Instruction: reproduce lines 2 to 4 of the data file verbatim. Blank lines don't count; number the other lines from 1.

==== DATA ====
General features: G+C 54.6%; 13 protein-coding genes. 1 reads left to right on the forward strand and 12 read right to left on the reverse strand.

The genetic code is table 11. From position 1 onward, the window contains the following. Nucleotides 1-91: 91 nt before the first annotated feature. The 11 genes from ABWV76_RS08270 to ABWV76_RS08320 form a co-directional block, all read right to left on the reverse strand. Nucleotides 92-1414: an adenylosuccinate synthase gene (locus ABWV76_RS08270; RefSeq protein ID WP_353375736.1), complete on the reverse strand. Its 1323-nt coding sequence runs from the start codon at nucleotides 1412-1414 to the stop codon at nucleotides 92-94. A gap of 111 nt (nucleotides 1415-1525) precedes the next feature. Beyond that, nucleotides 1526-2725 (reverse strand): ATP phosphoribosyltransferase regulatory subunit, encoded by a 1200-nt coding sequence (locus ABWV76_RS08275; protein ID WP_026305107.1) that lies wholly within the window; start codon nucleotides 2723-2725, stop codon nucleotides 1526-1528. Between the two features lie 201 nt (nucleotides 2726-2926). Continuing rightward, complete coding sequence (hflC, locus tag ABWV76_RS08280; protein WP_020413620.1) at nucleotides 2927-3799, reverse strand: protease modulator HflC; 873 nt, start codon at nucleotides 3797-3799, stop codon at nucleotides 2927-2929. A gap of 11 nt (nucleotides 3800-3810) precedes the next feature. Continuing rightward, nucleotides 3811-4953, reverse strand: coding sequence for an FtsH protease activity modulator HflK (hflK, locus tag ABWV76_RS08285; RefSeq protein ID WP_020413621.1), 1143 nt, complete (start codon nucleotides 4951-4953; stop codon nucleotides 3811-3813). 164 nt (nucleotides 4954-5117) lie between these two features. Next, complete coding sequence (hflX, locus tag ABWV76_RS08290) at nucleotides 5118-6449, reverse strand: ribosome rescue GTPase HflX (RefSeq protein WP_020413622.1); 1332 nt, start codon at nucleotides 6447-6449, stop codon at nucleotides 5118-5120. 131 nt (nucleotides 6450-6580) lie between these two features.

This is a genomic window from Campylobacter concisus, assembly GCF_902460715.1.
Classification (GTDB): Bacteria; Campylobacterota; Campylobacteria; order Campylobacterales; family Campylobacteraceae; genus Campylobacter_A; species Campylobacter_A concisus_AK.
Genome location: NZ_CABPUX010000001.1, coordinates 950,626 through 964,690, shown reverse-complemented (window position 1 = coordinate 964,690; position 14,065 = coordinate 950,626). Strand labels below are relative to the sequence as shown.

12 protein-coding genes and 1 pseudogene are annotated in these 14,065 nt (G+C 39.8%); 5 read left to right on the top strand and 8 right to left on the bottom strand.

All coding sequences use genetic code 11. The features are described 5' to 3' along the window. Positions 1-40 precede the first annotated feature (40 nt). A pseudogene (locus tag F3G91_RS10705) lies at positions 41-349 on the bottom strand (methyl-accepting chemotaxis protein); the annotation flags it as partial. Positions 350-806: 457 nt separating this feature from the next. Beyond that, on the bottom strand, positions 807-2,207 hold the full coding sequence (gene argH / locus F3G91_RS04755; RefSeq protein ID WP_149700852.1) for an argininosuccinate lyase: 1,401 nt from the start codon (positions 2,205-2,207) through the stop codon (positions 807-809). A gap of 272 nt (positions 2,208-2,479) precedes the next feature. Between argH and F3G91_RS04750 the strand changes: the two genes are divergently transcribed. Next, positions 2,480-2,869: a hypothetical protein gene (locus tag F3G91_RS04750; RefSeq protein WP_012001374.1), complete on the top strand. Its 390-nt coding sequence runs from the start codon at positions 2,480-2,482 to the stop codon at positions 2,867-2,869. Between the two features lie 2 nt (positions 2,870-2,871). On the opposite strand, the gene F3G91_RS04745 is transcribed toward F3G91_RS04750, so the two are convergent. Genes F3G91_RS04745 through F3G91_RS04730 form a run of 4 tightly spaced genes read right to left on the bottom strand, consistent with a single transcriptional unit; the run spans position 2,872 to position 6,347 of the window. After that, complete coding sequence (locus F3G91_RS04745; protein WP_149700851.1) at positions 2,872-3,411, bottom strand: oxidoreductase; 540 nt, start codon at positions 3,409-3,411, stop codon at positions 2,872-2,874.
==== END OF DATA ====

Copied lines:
The genetic code is table 11. From position 1 onward, the window contains the following. Nucleotides 1-91: 91 nt before the first annotated feature. The 11 genes from ABWV76_RS08270 to ABWV76_RS08320 form a co-directional block, all read right to left on the reverse strand. Nucleotides 92-1414: an adenylosuccinate synthase gene (locus ABWV76_RS08270; RefSeq protein ID WP_353375736.1), complete on the reverse strand. Its 1323-nt coding sequence runs from the start codon at nucleotides 1412-1414 to the stop codon at nucleotides 92-94. A gap of 111 nt (nucleotides 1415-1525) precedes the next feature. Beyond that, nucleotides 1526-2725 (reverse strand): ATP phosphoribosyltransferase regulatory subunit, encoded by a 1200-nt coding sequence (locus ABWV76_RS08275; protein ID WP_026305107.1) that lies wholly within the window; start codon nucleotides 2723-2725, stop codon nucleotides 1526-1528. Between the two features lie 201 nt (nucleotides 2726-2926). Continuing rightward, complete coding sequence (hflC, locus tag ABWV76_RS08280; protein WP_020413620.1) at nucleotides 2927-3799, reverse strand: protease modulator HflC; 873 nt, start codon at nucleotides 3797-3799, stop codon at nucleotides 2927-2929. A gap of 11 nt (nucleotides 3800-3810) precedes the next feature. Continuing rightward, nucleotides 3811-4953, reverse strand: coding sequence for an FtsH protease activity modulator HflK (hflK, locus tag ABWV76_RS08285; RefSeq protein ID WP_020413621.1), 1143 nt, complete (start codon nucleotides 4951-4953; stop codon nucleotides 3811-3813). 164 nt (nucleotides 4954-5117) lie between these two features. Next, complete coding sequence (hflX, locus tag ABWV76_RS08290) at nucleotides 5118-6449, reverse strand: ribosome rescue GTPase HflX (RefSeq protein WP_020413622.1); 1332 nt, start codon at nucleotides 6447-6449, stop codon at nucleotides 5118-5120. 131 nt (nucleotides 6450-6580) lie between these two features.

This is a genomic window from Campylobacter concisus, assembly GCF_902460715.1.
Classification (GTDB): Bacteria; Campylobacterota; Campylobacteria; order Campylobacterales; family Campylobacteraceae; genus Campylobacter_A; species Campylobacter_A concisus_AK.